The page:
Spring fatigue is a condition that may make you feel more tired than usual during the seasonal transition from winter to spring.
It can also affect your concentration and appetite.
It all has to do with how the body deals with the seasonal change.
Exposure to sunlight increases the brain's release of the hormone called cortisol.
Because of this, even people who are visually impaired can tell the difference between day and night.
When the sun sets, the brain produces the sleep hormone melatonin.
This is why it's more difficult to wake up after long winter nights than in the summer.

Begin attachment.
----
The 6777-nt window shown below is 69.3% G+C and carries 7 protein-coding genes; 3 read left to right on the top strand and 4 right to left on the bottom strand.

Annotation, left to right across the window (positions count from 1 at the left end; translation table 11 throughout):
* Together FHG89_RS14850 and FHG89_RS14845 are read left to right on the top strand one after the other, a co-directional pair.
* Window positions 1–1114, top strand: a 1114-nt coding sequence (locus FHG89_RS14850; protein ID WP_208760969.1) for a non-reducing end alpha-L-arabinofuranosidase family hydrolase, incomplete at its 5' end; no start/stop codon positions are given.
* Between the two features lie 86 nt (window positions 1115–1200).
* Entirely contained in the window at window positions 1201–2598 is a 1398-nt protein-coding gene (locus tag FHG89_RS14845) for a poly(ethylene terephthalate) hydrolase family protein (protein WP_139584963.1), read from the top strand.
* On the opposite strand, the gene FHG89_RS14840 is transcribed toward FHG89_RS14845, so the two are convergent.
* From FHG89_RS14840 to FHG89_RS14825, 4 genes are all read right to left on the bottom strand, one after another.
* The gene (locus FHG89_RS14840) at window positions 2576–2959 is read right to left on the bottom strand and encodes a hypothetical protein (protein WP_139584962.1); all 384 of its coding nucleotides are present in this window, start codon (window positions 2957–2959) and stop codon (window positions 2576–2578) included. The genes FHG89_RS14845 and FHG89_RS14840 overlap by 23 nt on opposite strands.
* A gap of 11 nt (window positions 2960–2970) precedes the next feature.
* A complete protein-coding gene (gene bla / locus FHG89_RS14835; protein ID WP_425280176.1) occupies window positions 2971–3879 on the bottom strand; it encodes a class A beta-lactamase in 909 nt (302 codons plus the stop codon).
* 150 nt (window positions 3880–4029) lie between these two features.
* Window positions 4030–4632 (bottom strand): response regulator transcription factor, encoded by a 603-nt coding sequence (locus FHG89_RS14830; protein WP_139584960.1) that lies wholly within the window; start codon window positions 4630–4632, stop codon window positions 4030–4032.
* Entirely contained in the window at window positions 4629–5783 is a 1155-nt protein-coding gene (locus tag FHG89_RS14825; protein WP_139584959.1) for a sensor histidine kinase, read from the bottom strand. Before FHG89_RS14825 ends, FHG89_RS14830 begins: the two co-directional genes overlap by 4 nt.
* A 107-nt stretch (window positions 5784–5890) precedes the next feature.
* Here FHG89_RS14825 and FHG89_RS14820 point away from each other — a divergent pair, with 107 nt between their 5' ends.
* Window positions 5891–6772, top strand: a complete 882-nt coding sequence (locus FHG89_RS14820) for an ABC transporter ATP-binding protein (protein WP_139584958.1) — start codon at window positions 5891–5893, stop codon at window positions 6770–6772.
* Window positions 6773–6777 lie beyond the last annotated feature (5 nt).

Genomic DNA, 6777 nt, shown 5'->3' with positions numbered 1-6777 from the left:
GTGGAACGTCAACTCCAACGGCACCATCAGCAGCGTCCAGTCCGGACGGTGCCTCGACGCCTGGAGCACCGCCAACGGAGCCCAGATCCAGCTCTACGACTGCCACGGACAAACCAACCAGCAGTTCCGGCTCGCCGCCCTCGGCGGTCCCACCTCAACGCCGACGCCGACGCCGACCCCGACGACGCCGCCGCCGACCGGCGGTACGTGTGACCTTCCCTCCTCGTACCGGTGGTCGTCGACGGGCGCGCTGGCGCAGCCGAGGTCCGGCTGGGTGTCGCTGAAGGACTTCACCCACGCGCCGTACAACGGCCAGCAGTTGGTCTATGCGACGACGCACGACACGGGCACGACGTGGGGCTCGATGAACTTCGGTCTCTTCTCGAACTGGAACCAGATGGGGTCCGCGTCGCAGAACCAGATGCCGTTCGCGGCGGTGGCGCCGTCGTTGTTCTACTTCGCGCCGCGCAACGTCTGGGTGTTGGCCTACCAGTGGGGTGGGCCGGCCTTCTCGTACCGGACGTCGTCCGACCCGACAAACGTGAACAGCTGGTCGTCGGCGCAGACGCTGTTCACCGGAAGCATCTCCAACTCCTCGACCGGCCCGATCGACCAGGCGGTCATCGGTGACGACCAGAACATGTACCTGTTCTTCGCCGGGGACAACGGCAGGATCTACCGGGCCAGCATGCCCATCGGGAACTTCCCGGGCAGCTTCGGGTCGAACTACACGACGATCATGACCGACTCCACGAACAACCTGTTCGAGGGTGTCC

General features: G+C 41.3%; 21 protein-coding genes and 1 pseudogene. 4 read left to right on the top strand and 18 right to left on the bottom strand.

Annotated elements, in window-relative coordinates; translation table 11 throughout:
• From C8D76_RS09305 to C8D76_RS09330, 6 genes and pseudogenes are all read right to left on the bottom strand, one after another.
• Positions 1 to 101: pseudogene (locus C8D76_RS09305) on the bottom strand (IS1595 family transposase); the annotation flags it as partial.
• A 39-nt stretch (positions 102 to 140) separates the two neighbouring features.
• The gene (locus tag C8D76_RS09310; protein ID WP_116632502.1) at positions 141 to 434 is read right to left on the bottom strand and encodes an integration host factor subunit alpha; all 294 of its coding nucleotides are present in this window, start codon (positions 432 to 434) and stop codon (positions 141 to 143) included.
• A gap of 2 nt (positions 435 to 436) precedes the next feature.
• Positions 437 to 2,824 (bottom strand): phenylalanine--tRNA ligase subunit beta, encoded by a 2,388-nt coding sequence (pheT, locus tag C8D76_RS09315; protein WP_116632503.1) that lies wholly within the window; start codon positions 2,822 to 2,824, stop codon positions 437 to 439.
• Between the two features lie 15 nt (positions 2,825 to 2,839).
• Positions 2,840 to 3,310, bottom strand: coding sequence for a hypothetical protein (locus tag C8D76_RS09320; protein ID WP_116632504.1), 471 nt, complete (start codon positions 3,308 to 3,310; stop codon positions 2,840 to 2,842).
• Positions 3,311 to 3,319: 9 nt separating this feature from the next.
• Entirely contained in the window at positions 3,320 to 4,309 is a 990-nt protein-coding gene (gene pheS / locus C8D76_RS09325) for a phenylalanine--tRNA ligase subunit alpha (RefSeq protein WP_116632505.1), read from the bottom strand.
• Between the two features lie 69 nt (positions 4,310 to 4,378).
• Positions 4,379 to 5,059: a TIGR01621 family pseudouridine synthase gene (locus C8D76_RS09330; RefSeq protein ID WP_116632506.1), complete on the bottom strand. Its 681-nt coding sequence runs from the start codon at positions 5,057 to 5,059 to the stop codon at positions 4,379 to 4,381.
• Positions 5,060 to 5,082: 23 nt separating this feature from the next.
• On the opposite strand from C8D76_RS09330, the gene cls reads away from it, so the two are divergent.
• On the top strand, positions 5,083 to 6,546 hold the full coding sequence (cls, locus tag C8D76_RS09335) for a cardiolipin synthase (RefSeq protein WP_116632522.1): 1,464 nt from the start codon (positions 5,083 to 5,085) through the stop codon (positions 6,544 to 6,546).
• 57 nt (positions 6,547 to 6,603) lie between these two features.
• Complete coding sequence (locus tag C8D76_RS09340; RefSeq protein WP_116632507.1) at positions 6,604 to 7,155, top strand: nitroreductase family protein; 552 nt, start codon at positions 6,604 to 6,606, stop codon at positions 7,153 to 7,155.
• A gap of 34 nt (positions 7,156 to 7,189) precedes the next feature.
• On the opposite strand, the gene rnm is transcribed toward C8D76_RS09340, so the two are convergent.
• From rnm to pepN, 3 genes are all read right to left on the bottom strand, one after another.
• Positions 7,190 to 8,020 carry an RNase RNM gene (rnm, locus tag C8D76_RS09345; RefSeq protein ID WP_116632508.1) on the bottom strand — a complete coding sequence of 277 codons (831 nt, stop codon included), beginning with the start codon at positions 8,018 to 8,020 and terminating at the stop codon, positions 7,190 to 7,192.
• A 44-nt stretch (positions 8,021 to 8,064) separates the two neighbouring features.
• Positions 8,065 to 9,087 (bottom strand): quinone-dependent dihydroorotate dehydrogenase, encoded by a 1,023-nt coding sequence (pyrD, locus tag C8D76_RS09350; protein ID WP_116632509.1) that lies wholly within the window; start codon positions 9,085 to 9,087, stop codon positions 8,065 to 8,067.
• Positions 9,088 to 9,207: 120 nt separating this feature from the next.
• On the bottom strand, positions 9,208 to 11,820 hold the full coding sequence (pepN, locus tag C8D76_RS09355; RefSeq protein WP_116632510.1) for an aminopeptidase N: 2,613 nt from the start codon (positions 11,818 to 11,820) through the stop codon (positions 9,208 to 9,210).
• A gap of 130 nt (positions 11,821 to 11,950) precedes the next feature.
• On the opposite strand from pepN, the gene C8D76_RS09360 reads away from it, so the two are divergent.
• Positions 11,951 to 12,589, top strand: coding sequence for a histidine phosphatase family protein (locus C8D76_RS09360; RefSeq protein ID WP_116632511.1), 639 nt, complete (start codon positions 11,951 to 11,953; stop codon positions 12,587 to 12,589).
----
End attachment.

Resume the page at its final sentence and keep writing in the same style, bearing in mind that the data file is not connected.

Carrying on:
As the season moves from winter to spring, earlier secretion of cortisol can lead to spring fatigue.
The sun rises earlier as the season moves from winter to spring.
Your alarm clock is set at the same time, but the brain wakes up about 30 to 40 minutes earlier and makes you sleepy during the day.
Various sources of light also blur the lines between day and night, causing sleep disturbances and resulting in more tired days.